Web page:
Perhaps you notice them hiding their purchases from you after you’ve confronted them, or lack the ability to tell you about the purchases they have made.
These and other valuable questions will be a key indicator of how your partner works with their money, and whether they are simply being irresponsible and ignoring their financial responsibilities for their own greater good.
Ignoring their financial responsibilities
A lot of us have a financial responsibility of some kind, whether it’s paying off student loan debt, or even making monthly car installment payments. Every month we budget according to our financial needs, and ensure that our cash can last us until we receive our next paycheck.
In some instances, people tend to neglect their financial responsibilities, often relying on their significant others or partners to pay for their mistakes, or help them pay for things such as rent, utilities, and other important expenses.
Setting up a budget for your partner, or even for your household can help you see where your money is going and what it’s being spent on. If your partner deliberately ignores these efforts, and rather uses their money on less important purchases, it shows that they are unwilling to financially commit or improve on their actions.
Bringing up irresponsible financial behavior with your partner or spouse is never easy, and it can be an uncomfortable situation at first, but for the long-term well-being of your relationship, it’s important to voice your concerns and share guidance where possible.
Your partner is drowning in debt
Although we all wish to be debt free, a lot of partnered couples, even those that are married carry some form of debt. Research shows that 7 out of 10 Americans get married with some amount of debt, whether it’s a credit card or student loan debt.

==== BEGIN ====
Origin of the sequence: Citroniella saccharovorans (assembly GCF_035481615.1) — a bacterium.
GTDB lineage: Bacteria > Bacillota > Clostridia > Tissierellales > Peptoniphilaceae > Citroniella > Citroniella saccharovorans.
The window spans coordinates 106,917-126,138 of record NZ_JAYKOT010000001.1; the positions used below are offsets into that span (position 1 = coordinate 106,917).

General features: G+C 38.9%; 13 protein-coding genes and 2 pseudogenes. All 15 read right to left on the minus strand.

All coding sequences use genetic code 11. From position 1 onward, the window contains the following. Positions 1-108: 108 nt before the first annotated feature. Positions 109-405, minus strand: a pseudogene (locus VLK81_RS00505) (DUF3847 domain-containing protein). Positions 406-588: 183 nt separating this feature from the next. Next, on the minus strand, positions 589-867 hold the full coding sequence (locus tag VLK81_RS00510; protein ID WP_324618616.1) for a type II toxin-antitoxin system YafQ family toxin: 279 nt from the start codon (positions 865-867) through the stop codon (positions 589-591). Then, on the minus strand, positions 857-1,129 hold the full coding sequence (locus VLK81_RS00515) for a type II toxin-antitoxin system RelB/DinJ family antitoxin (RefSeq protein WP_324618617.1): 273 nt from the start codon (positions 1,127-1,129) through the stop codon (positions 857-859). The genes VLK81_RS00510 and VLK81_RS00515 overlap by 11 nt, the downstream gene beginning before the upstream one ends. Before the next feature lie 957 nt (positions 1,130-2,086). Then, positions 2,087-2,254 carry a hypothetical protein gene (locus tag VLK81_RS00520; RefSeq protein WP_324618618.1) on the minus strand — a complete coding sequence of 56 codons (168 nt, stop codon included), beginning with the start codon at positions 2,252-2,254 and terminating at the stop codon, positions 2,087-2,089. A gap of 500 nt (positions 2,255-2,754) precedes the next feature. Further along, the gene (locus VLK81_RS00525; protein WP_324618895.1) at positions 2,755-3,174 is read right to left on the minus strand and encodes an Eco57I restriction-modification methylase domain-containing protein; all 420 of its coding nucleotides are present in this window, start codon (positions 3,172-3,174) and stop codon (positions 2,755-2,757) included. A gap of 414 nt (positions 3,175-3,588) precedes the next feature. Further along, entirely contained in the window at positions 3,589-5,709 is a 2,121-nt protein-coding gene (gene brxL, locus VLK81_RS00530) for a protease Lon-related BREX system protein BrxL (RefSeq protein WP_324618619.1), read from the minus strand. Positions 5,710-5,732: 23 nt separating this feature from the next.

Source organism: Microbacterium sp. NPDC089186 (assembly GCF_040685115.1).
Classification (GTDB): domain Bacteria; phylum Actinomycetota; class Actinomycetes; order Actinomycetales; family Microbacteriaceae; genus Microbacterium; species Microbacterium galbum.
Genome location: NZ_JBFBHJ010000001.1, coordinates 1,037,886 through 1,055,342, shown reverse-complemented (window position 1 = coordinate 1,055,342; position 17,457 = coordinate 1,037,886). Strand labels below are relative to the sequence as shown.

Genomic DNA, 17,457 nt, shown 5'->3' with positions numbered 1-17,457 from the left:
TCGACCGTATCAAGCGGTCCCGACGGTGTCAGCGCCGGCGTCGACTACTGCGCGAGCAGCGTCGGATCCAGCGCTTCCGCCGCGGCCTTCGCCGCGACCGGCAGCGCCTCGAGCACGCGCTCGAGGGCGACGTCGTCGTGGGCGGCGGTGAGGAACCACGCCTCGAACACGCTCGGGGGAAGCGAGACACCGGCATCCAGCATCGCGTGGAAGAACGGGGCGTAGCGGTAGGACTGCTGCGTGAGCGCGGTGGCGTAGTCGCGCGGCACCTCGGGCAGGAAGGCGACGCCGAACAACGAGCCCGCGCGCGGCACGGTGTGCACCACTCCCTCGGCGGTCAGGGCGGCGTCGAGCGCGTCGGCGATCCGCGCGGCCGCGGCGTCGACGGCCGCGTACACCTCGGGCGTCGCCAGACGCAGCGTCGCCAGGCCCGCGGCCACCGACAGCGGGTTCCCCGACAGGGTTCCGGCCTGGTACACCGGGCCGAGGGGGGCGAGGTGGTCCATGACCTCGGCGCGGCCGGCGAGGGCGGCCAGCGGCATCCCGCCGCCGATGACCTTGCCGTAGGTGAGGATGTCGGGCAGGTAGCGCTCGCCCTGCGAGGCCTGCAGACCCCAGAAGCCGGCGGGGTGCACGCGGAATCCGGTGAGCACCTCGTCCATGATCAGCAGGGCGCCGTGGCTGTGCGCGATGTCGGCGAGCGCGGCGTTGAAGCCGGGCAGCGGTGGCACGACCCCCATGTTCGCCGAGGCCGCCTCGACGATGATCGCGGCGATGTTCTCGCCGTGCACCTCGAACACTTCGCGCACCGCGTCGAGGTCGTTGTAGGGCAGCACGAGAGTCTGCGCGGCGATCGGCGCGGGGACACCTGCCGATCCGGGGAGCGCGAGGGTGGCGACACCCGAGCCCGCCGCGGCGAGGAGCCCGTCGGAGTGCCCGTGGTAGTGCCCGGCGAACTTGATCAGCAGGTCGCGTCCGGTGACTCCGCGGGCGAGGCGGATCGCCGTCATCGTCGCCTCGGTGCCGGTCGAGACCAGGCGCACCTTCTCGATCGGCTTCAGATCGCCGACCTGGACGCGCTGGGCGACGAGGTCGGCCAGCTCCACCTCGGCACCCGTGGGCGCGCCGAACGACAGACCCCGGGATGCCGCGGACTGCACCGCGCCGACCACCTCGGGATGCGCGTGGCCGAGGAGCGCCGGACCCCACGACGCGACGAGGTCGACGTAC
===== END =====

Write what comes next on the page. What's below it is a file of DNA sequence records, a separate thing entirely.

Balancing your debt is not an easy task, and it requires you to be delicate with your income and spending habits. Making sure you don’t miss payments, and that you’re able to pay off your debt is a financial priority for many of us.
Yes, some of us may have more debt than others, and often we see our partners carrying debt into a relationship, but ignoring the importance of paying it off in time. Being in a debt-riddled relationship or marriage is more common than we may think, and some individuals may disregard their debt responsibilities, hoping their partners will help them repay it.
Understanding how your partner has accumulated their debt over time, and what they are doing to repay it will give you a clear indication of their financial responsibilities, and money know-how. Unfortunately, this isn’t always the case, and often many people will hide their debt from their partners, or take out more debt due to irresponsible spending or money habits.
Ignores the importance of talking about money
Another red flag to look out for is whether your partner deliberately ignores having a conversation about money.
Often they might feel intimidated, even scared or unwilling to share money matters because they might be afraid of the outcomes, but if they’re not open to working through their financial troubles, you might find yourself having to deal with bigger issues down the line.
The “money talk” is never easy, and it can be an uncomfortable confrontation to have with your partner or spouse. If you’re unsure where they stand with money, then it’s best to ask or question them about it when you feel the time is right to do so.
If you notice they’re putting off the idea of setting up a budget for your household, or if you’re in a marriage where one person is unwilling to make financial compromises, you might want to address these issues sooner than later.
Not everyone might be open to discussing their money values, or even their income, so be patient with your partner and see how you can make the conversation less uncomfortable or awkward for them.
It’s best to think about how short-term solutions can help your relationship in the long term, but also ensure you help you build a financial future with someone else.
Being with someone committed to someone who is irresponsible with their money, or lacking the willingness to improve their financial situation can have a detrimental effect on your relationship, and your well-being.
Addressing money matters in a relationship isn’t easy, but the sooner you’re able to get on the same page about how you can make your money work for both of you, the more likely you are to share the same values and philosophy regarding your household finances.
When confronting your partner or spouse about their finances, ensure that they feel comfortable enough to share their opinions, and ask where you can assist them, if they require guidance. Instead of ignoring these issues, see how you can work together to overcome financial hardships and build a prosperous relationship.